Sunday, December 17, 2006

Seriously Sarcastic

A sarcastic person will chew you up and spit you out, speaking metaphorically. Sarcasm is defined as a sharp, bitter, or cutting remark. Sharpness, ripping, chewing--it’s almost like watching an animal tear flesh from a bone. And that’s an entirely appropriate image, since the Greek origin of the word, the verb sarkazein, meant to tear flesh.

Sarco-, a combining form from the Greek word meaning flesh, is very useful in scientific terminology, as the following examples will show.
• Sarcoderm: The fleshy layer in some seeds lying between the internal and external integuments.
• Sarcoid: resembling flesh
• Sarcolite: A silicate of aluminum, sodium, and calcium found in flesh-colored crystals.
• Sarcology: That branch of anatomy which treats of the fleshy parts of the body.
• Sarcophagal: Flesh-devouring, flesh-consuming.
• Sarcotic: Producing flesh; inducing the growth of flesh
• Sarcotome: an instrument for painlessly cutting through the soft tissues of the body.

The terminal combining form -sarc is used in fewer words, but they, too, are scientific in nature, occurring mostly in zoology.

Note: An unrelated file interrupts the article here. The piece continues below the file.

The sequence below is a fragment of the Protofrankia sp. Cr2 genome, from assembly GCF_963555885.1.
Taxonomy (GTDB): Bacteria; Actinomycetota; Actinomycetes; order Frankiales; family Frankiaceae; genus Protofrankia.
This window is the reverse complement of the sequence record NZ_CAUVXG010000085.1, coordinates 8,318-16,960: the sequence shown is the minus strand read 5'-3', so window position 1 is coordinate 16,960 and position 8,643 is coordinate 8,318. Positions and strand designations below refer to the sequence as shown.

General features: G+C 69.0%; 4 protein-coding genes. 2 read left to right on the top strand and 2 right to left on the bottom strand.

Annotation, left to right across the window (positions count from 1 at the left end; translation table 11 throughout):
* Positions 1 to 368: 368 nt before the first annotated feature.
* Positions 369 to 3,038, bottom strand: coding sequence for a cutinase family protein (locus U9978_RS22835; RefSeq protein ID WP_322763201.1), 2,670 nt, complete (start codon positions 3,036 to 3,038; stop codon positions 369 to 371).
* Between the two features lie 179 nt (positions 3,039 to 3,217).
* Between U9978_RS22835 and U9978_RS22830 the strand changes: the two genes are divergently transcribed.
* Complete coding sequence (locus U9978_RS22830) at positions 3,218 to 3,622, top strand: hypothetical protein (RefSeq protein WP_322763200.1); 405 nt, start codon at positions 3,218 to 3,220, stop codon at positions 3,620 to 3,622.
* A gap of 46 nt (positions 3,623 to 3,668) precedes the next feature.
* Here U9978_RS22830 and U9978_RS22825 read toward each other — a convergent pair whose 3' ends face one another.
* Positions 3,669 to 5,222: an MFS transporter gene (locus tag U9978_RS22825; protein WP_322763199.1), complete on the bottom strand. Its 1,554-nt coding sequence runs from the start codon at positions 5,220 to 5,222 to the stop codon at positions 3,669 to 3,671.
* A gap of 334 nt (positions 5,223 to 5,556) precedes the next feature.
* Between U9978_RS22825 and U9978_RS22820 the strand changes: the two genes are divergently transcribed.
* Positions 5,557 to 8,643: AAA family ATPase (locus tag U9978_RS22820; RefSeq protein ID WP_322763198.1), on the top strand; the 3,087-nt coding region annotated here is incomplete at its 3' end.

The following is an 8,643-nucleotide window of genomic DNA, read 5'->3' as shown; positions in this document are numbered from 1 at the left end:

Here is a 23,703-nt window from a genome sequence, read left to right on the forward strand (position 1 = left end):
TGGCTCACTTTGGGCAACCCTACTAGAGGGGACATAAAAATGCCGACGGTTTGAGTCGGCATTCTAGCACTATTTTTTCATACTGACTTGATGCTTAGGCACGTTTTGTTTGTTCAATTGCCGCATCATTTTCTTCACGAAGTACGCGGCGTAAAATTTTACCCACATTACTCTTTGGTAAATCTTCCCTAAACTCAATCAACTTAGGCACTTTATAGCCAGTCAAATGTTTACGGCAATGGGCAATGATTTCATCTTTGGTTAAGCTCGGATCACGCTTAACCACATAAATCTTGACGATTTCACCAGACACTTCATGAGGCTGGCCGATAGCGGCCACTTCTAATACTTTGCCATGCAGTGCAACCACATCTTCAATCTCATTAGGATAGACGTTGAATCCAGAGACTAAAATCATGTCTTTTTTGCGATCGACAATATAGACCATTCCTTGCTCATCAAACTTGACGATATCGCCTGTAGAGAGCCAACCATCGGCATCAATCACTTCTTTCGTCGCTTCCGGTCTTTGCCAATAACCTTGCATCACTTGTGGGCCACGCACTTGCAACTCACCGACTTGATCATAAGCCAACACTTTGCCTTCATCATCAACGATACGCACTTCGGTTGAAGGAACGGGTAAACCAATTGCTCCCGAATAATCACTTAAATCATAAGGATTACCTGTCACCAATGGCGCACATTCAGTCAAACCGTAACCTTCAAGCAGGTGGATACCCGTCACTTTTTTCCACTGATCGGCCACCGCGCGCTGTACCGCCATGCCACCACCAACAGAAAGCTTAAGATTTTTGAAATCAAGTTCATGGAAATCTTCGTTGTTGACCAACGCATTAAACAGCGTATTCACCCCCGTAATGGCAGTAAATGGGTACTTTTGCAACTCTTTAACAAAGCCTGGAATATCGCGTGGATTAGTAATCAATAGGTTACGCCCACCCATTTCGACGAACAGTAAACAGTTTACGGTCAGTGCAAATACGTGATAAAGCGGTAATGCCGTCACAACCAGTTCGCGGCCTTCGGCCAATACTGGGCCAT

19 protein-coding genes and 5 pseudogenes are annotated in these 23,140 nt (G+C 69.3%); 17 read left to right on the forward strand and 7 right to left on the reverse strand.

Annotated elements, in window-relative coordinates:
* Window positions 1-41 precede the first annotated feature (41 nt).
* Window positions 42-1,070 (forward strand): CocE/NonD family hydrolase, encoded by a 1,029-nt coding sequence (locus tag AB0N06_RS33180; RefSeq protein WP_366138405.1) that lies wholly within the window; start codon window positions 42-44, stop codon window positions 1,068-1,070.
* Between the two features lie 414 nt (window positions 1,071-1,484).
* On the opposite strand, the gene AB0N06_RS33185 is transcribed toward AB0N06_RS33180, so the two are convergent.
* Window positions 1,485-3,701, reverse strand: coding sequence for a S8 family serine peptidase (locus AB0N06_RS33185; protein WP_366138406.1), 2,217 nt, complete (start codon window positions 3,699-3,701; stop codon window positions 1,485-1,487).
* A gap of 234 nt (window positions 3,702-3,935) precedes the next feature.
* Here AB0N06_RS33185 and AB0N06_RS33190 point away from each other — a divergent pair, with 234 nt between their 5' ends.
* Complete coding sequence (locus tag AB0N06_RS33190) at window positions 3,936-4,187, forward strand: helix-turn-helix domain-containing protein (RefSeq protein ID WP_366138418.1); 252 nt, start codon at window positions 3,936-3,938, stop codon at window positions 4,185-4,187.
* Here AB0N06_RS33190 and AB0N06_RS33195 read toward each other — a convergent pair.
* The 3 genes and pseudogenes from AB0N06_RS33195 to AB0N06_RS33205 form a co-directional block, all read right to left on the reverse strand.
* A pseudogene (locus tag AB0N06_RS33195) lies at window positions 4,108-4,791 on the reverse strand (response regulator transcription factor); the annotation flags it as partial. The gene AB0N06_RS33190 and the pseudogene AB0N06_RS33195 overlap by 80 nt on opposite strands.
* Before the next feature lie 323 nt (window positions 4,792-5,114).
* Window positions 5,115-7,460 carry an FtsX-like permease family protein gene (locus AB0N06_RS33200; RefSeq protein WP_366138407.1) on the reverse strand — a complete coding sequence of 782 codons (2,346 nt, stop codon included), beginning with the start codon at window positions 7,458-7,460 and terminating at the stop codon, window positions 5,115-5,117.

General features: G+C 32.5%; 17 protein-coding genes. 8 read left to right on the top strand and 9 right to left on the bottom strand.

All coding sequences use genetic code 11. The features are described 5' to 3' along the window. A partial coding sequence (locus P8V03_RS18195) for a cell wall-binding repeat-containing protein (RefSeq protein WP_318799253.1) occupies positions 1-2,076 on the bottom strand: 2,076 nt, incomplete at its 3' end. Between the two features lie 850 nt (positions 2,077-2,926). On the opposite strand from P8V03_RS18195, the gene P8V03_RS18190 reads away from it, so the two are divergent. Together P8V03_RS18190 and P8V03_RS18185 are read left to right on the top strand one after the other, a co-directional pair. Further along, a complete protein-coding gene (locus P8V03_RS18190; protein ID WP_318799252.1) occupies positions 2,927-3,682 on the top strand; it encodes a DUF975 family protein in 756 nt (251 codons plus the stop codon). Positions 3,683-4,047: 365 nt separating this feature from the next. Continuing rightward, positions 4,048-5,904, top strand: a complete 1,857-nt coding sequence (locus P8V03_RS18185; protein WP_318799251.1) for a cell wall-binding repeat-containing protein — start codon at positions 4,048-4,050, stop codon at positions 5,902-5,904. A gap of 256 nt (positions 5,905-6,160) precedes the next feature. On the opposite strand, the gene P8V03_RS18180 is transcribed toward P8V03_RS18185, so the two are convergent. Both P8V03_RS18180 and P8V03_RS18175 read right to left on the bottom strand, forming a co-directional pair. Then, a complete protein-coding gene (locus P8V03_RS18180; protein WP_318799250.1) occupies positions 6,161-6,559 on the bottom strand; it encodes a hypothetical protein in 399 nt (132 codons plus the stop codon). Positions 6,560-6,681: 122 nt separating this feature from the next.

• Cenosarc: The common living basis or ‘flesh’ by which the several individuals forming a compound zoophyte, or polypidom, are united together.
• Endosarc: the inner sarcode-layer of certain rhizopods, such as the amoeba.
• Perisarc: An enclosing horny or chitinous layer secreted by many colonial hydroids.

Some -sarc- words are not very pretty to picture, as anasarca (a dropsy producing a very puffed appearance of the flesh), or polysarcia (excessive accumulation of fat).

Finally, an APA report indicates that scientists may have found the area of the brain responsible for interpreting sarcasm.


Sidebar: sarcastic quotations



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